Residents asked to do their bit to clean up area
A new drive has been launched to encourage Renfrewshire residents to play their part in helping the area look at its best.
The council’s Do Your Bit campaign aims to get residents to think about things they can do – big and small – to help improve the local environment.
A key strand will be to help locals who want to take part in community clean-up work, such as litter-picking, by offering practical support.
To officially launch the campaign, an event was held in Renfrew’s Kirklandneuk Park, attended by representatives from the council and its partners.
Council staff were joined by around 30 Primary 5 pupils from Kirklandneuk Primary, plus staff from the police and fire service.
The youngsters were equipped with Do Your Bit materials and litter picks, before taking part in a clean-up around the park.
St Mirren players Paul Dummett and Conor Newton also popped along to lend a hand to the tidy-up effort.
The award-winning Street Stuff youth diversionary project, run by the council, St Mirren and a range of other partners, will also support Do Your Bit through its Kick and Collect initiative, which sees youngsters rewarded for community work.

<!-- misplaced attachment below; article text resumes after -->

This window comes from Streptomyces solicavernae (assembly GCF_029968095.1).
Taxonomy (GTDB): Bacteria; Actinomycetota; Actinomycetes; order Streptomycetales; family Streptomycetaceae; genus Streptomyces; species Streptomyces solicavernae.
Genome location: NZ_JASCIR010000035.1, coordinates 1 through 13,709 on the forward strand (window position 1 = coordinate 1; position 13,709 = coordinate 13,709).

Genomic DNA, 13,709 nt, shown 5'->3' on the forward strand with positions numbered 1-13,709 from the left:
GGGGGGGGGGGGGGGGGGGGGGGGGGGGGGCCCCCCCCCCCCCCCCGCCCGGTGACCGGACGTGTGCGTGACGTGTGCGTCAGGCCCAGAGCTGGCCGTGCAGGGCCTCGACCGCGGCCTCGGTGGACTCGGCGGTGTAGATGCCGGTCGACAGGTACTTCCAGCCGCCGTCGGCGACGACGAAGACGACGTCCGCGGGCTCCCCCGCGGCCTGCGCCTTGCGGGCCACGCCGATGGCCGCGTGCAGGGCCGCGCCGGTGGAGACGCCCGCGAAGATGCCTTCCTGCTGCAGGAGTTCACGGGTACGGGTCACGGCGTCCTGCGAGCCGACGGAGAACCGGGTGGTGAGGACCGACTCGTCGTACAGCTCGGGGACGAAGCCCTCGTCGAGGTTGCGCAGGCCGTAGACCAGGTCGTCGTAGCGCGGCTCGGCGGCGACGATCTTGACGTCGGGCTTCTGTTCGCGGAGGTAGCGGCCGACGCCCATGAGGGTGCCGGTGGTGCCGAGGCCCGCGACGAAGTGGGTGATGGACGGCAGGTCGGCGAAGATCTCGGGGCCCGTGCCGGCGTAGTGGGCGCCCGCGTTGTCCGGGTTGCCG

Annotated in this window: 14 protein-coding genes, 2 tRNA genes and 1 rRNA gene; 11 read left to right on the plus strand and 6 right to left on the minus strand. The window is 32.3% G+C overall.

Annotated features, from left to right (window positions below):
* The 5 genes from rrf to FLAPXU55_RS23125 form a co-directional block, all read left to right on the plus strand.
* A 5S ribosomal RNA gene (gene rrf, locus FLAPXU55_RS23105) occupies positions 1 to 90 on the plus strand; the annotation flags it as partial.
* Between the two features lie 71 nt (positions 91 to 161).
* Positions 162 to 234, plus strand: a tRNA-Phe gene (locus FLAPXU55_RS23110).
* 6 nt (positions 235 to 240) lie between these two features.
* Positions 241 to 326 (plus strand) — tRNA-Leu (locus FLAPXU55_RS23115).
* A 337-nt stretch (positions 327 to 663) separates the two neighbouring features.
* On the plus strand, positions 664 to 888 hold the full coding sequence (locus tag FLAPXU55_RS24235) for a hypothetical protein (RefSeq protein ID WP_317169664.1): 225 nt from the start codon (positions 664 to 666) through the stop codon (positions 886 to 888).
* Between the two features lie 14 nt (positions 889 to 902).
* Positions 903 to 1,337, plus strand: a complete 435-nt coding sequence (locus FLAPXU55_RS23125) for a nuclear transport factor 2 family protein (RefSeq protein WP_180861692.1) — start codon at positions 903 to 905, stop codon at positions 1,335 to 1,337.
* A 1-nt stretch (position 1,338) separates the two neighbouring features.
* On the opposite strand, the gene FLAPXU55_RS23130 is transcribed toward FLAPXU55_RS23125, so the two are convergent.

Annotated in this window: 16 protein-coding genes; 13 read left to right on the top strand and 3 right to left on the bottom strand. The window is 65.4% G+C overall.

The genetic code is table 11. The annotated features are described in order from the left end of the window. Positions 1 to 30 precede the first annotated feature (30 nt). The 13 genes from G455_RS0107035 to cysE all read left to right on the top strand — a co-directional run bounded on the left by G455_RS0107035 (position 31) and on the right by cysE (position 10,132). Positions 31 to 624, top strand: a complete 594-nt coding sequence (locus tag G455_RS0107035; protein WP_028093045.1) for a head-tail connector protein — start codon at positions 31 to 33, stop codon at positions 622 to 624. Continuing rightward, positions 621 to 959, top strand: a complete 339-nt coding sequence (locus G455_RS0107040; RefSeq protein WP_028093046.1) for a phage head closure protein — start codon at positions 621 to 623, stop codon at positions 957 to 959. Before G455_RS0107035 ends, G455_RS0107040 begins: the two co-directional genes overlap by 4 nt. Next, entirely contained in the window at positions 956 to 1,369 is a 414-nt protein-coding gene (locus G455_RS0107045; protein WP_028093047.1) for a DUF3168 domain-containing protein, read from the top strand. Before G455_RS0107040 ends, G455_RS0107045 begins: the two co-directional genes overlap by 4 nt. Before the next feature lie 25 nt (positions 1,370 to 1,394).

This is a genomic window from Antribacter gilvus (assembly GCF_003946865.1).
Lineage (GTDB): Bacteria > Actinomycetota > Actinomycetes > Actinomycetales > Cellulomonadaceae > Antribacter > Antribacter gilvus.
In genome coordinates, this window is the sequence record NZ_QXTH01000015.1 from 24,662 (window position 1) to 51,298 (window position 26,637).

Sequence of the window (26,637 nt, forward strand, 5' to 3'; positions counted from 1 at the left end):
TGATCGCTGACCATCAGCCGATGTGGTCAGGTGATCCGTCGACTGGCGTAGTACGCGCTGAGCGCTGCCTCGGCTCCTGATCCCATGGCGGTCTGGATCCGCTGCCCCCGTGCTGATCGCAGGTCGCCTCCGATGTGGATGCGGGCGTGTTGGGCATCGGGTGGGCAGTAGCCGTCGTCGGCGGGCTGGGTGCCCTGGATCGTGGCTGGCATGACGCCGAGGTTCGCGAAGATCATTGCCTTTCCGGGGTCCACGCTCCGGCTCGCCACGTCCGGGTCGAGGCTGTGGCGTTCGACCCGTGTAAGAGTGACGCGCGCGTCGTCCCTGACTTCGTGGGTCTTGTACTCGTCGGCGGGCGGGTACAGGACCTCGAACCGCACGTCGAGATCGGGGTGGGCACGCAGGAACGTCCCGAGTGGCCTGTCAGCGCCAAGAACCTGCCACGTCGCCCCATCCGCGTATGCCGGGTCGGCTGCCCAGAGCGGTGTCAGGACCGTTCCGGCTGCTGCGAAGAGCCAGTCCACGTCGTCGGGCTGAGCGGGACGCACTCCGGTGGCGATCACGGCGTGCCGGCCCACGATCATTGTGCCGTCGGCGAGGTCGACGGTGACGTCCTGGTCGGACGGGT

Councillor Eddie Devine, Convener of Renfrewshire Council’s Environment Policy Board, said: “The aim of Do Your Bit is to get people thinking about what they can do to make the area a more pleasant place to live, visit and do business.
“Do Your Bit is about asking people to support the work of the council by having pride in and taking care of their local areas, and helping to improve them for the benefit of everybody.
“We have teams of street cleaners, wardens and other staff who work very hard to improve the local environment.
“But it is impossible to keep the area looking at its best unless people are willing to work with us, and play their part.
“Doing your bit doesn’t need to involve a big contribution. Things like not dropping litter or picking up after your dogs are ways in which you can help.
“Issues like rubbish-dumping, graffiti and fly-posting all have a negative impact on the look of the area.
“If the public are willing to bring these issues to our attention, council staff will be able to do something about them.
“Any schools, employers or community groups who have an idea for a clean-up or environmental improvement project should get in touch.
“Staff will advise on how they can help, whether by providing equipment and practical support, or by suggesting where financial help may be available.”
Kirklandneuk Primary teacher Emma Maxwell added: “We are really active as an eco-school and things like picking up litter are a big part of that.
“It is wonderful for the kids to get out and about for things like this. We have really good links with the community.”